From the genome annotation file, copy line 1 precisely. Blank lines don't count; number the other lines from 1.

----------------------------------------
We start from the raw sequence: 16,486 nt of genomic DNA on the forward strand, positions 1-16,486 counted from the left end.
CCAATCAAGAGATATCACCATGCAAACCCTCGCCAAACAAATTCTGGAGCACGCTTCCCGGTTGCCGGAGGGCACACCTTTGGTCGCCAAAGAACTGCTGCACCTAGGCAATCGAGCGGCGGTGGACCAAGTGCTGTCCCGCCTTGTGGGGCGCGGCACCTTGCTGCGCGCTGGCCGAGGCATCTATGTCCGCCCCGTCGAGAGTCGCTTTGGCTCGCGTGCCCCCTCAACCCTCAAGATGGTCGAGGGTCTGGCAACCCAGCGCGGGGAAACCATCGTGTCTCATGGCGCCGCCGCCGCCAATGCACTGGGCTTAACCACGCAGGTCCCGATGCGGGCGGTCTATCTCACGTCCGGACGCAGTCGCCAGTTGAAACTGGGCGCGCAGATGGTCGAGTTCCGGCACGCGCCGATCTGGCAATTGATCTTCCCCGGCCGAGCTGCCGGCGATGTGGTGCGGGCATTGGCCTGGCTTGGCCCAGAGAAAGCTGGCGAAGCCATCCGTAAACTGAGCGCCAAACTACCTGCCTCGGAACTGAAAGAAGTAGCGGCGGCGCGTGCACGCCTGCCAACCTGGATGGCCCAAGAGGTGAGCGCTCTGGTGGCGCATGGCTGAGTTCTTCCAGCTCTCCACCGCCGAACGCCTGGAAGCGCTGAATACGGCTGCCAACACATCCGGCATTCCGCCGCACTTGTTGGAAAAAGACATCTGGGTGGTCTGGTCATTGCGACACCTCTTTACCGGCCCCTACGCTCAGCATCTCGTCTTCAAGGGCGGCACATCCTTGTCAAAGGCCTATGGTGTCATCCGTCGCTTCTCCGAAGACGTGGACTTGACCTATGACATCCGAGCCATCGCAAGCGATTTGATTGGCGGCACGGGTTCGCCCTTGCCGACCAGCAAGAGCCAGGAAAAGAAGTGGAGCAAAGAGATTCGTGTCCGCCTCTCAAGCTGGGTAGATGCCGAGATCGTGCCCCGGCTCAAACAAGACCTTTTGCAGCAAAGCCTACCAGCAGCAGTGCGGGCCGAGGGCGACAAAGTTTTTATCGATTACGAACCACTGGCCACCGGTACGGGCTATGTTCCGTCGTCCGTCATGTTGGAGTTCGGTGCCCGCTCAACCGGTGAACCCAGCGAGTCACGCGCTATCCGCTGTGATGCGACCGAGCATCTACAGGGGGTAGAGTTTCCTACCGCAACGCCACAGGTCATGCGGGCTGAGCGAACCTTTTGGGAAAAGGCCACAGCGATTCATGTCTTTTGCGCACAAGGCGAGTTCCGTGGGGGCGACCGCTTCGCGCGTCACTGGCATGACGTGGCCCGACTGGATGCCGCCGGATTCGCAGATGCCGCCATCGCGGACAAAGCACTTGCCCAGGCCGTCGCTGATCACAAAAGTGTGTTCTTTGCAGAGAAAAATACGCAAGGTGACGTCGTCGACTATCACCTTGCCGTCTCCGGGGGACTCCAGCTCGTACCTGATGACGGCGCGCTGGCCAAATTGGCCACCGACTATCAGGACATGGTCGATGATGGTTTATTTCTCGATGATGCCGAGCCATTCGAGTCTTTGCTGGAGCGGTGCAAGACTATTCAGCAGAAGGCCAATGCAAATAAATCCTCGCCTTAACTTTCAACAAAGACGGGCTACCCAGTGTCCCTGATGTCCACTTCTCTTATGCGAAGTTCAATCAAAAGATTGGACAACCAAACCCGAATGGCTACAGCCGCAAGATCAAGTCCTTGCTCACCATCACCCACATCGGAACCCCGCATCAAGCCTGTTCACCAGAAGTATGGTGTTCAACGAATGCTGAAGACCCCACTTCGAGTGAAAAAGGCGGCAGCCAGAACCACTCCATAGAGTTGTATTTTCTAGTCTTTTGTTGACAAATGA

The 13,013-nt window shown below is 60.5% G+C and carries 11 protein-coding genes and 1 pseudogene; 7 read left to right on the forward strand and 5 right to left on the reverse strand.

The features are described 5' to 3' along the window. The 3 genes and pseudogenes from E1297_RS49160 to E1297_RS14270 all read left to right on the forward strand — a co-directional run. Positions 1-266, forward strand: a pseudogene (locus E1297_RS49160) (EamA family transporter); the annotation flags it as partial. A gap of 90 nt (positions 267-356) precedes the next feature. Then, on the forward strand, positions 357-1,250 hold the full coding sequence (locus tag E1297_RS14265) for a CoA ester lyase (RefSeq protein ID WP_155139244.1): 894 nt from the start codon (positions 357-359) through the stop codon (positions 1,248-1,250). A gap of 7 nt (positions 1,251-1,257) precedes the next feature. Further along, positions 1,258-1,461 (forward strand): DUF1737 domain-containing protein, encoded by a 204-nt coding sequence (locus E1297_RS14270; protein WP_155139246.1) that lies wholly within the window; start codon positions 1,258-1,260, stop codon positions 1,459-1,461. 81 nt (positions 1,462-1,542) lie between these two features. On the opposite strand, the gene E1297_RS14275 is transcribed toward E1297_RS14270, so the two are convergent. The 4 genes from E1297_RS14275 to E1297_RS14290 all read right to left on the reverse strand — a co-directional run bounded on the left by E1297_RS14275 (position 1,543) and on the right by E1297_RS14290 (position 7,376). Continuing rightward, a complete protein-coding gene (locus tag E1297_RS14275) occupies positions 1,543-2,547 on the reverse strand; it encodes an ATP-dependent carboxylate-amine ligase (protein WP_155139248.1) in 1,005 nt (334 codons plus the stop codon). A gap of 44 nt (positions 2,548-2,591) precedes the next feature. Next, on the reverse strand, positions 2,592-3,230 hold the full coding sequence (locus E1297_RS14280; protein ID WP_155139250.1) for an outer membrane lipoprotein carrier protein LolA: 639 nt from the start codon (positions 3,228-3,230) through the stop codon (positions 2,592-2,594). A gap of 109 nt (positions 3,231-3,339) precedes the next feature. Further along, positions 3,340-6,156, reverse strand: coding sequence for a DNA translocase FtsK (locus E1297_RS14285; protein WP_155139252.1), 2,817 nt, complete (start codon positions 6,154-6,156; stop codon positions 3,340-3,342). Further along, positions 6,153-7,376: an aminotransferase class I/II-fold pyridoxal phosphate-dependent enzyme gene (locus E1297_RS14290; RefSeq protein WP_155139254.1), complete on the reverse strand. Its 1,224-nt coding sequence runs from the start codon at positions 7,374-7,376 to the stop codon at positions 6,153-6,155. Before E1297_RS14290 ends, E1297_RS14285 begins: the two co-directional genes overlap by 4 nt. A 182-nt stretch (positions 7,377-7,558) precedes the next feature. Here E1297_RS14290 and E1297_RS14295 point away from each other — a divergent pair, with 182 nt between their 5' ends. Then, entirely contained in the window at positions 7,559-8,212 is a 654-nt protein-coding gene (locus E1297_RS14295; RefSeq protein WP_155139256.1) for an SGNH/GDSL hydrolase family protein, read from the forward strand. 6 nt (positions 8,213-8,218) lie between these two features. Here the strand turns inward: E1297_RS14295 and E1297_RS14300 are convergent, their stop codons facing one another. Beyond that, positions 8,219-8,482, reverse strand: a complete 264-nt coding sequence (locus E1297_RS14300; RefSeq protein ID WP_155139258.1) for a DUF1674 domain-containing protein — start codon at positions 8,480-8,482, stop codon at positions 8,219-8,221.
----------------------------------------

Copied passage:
We start from the raw sequence: 16,486 nt of genomic DNA on the forward strand, positions 1-16,486 counted from the left end.